A SENIOR civil servant has broken ranks to warn that the Government’s multi-billion-euro transport policy will not work in locations where congestion problems are worst.
Dave Fadden, of the Strategic Planning and Policy Division of the Department of Transport, said that the Government’s prized €34.3 billion Transport 21 programme focused entirely on spending money on major transport infrastructure like roads, rail and buses without examining the way transport was used.
“It seems to imply to me that if you invest in infrastructure, you will get a sustainable transport system. You will not by infrastructure alone. There is no mention in it of changes in travel behaviour which is going to be a key element of sustainable transport.”
He said the programme would not be able to keep up with growth in population and car ownership. “With all the investment in Transport 21, at the end of it all, traffic congestion is going to get worse, not because the investment is wrong necessarily, but because growth is going to outstrip it. If we see the solution as investment in supply alone, it’s not going to work.”
Mr Fadden was addressing an international environment conference in Dublin where, he said, commuting distances had doubled since 1990 and average peak time commuting speeds were predicted to fall to just 8km/h by 2016.
Poor planning and policy was not just an urban phenomenon, however, as he cited the case of the west Cork village of Kilcrohane where a new social housing scheme was served by a bus only three times a week. “Every one of the people living there is going to have to have a car,” he said.
Mr Fadden also hit out at planning decisions that allowed intensive construction around new roads. “There is no point building a motorway if you start putting a whole lot of development along it and create more congestion.”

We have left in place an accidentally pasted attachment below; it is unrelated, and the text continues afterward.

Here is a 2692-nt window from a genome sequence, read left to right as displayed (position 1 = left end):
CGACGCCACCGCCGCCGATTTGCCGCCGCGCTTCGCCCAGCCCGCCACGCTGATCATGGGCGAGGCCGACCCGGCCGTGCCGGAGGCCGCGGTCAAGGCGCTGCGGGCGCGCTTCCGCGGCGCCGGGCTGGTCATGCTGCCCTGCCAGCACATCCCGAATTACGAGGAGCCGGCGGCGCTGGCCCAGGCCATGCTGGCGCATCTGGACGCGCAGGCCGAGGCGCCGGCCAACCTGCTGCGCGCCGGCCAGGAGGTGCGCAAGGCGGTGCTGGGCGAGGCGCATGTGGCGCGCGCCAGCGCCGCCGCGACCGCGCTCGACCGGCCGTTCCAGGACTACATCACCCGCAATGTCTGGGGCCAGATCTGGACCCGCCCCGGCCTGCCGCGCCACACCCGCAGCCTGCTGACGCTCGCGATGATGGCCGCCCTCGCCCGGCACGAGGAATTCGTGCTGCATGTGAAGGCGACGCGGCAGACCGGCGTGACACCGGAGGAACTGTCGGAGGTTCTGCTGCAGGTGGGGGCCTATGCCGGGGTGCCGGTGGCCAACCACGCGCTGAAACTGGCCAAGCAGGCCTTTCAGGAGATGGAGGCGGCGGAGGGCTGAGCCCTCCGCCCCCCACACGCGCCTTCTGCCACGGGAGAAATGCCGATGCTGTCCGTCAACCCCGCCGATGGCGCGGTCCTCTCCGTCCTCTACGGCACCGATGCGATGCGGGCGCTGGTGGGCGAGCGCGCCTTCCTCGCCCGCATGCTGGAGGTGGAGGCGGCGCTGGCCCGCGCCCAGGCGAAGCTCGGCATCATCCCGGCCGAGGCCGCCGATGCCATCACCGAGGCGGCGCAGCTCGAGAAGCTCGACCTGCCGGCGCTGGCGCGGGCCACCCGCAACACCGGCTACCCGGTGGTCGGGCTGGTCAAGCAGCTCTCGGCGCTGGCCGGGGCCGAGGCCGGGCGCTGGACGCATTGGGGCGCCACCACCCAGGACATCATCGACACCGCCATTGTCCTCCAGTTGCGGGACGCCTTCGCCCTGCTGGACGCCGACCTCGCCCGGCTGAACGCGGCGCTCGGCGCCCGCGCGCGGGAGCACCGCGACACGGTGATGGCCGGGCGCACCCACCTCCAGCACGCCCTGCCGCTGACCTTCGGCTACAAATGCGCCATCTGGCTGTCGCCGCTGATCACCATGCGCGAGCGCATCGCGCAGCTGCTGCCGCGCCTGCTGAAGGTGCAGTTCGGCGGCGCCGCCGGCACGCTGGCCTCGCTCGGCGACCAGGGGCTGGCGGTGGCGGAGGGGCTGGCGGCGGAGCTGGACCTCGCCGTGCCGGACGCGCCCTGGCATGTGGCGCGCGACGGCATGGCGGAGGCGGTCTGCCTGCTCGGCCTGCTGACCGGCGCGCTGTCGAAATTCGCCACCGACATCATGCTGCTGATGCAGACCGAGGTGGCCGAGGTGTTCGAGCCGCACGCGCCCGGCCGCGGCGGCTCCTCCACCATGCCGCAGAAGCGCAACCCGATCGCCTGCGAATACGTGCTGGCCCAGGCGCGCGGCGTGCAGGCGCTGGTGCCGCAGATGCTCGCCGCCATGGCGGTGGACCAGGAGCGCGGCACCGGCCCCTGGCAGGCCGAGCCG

He said political leadership was crucial to tackling the country’s traffic and transport problems. He praised his own minister, Noel Dempsey in transport, for pledging to introduce more pedestrian and cyclist friendly initiatives, but added: “You are going to have to secure extra resources beyond Transport 21 to make that happen”.
“It galls me that cycling is down to 2% of commuters here when in Copenhagen it is 33%. You can bring cycling from 2% up to 10% and beyond that here. It will take 10 years, but it can be done.”
The conference also heard from environmentalist and broadcaster, Duncan Stewart, who said advances in green technology did not reduce carbon emissions from cars in Ireland because people were buying more cars with bigger engines.
Another speaker, John Henry of the Dublin Transportation Office, admitted that major mistakes had been made in the capital, such as the Red Cow roundabout and the building of the M50 as a dual carriageway rather than a three-lane highway, but he asked people not be too harsh in their judgment.
“We knew that the Red Cow interchange would fail, but we did not know how to build anything better so we decided to build it and get 10 years use out of it rather than do nothing.”